Two things I’ve been reflecting about vis à vis gender and race during my time at MIT.
1. As a Course 16 (aerospace engineering), my foremost impression of the department is one of whiteness. During rush, when I introduced myself to an upperclassman as being interested in aerospace engineering, his first question was “Are you a US citizen?” It struck me as odd at the time, and I dismissed the feeling of discomfort when he explained that most major aerospace corporations, under ITAR (International Traffic in Arms Regulation), cannot hire non-US citizens, making it very difficult for foreign nationals to secure positions in the aerospace industry. Perhaps ITAR sets a baseline for the aerospace industry as a whole, or perhaps the institutional nature of the aerospace industry prevents it from changing very quickly when it comes to race and gender integration. By no means is the department blatantly racist, but it nevertheless perpetuates a sense of outsiderness or exclusion that’s difficult to explain. It was a feeling I struggled to communicate to my older brother, but the moment I said “The department is really…white” he laughed in comprehension.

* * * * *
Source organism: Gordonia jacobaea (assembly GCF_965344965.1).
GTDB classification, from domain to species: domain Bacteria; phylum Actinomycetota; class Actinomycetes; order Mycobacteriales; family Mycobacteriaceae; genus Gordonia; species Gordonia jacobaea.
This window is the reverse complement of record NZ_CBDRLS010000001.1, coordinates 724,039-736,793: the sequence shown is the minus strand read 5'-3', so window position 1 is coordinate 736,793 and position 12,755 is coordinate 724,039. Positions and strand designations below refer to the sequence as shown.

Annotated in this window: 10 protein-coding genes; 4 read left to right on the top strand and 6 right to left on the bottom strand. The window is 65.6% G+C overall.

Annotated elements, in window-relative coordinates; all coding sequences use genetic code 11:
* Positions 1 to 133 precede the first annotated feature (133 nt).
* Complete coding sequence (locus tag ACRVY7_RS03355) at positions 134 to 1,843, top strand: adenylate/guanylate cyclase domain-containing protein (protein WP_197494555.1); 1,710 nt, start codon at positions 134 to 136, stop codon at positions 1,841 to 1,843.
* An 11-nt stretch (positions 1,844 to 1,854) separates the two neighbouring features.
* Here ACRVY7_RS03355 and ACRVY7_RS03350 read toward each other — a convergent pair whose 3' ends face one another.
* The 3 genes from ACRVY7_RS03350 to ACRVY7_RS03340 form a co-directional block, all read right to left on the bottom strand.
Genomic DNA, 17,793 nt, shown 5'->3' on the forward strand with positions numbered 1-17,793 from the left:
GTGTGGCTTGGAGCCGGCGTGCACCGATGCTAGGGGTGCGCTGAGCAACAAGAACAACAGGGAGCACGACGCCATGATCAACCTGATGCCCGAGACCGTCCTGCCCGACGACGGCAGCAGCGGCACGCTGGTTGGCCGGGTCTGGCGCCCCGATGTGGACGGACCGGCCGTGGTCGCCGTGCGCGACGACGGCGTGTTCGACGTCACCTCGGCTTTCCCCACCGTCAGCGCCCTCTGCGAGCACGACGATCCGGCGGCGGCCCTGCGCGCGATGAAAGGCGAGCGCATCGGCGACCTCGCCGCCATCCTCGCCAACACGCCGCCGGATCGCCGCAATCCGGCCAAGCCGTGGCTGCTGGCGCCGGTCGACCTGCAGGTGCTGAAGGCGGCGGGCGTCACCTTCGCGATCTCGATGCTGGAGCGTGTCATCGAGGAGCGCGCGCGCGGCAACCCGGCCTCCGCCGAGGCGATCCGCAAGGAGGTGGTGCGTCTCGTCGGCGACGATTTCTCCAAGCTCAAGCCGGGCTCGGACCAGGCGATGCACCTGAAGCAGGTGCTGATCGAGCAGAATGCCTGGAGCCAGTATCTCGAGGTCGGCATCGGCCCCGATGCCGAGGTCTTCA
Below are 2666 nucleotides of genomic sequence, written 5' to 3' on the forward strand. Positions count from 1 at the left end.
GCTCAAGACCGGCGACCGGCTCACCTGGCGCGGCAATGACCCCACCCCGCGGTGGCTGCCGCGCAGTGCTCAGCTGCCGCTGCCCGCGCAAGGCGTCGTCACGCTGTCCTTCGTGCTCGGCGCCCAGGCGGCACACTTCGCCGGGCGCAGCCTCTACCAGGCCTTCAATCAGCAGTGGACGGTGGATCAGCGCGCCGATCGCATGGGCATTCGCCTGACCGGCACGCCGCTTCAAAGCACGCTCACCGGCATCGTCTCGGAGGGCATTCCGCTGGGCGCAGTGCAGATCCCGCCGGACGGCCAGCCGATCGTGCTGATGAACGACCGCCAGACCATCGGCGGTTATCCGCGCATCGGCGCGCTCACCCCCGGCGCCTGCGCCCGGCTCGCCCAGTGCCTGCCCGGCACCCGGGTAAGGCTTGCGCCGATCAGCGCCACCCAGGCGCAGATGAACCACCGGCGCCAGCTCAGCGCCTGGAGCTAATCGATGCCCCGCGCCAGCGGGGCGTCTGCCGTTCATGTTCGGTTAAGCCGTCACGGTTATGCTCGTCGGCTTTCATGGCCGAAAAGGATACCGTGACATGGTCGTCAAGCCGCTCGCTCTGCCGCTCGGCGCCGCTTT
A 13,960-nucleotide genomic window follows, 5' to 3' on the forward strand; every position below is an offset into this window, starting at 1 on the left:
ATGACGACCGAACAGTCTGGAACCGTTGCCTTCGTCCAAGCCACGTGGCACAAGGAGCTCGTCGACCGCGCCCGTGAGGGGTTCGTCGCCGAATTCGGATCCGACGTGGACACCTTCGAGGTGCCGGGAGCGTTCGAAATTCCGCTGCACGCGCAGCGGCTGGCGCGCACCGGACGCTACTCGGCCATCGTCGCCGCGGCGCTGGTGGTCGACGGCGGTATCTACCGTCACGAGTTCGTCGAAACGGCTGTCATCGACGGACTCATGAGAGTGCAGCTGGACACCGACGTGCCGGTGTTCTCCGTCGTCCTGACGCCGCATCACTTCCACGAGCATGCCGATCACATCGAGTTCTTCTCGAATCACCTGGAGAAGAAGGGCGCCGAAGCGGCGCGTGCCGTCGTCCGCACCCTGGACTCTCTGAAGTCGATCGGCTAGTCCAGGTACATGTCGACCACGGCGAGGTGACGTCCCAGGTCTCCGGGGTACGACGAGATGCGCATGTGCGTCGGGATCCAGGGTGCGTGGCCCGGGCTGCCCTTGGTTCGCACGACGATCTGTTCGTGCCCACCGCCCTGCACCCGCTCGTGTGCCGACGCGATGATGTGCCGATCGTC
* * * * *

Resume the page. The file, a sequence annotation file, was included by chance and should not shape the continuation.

2. The maleness of aerospace industry is positively striking. In what I now realize is somewhat of an anomaly, the MIT Design/Build/Fly remote-control aircraft team I joined my freshman year was over 50% female, with a predominantly female leadership. Four observations of sexism in STEM:
a. The DBF captain related an experience at competition where a male judge passed over her and turned to a male teammate to ask technical questions about the airplane.
b. When I went to competition myself, the teams present were in fact overwhelmingly male, and the administration of the competition was completely male as well.
c. Moreover, USC (who went on to win the competition) staged a spirited dress-up day in which all the male members of the team dressed in flight suits–while all the female members got shorts and pink tank tops.
d. At my UROP in an aeroastro laboratory here at MIT, I had worked with my grad student mentor for a few hours attempting to debug some old code. When we finally cracked it, we high-fived each other, and my mentor commented that “This is great, it’s like that feeling when you understand a girl for the first time.”
These situations are by themselves largely innocuous, but nevertheless perpetuate an atmosphere of exclusion for nonmale, nonwhite aspiring engineers. I have been fortunate to be given the perks associated with the privilege of being male and Asian; I cannot help but wonder how many women have been discouraged or driven away by subliminal messages that they were unwelcome or that the industry was only suited for men.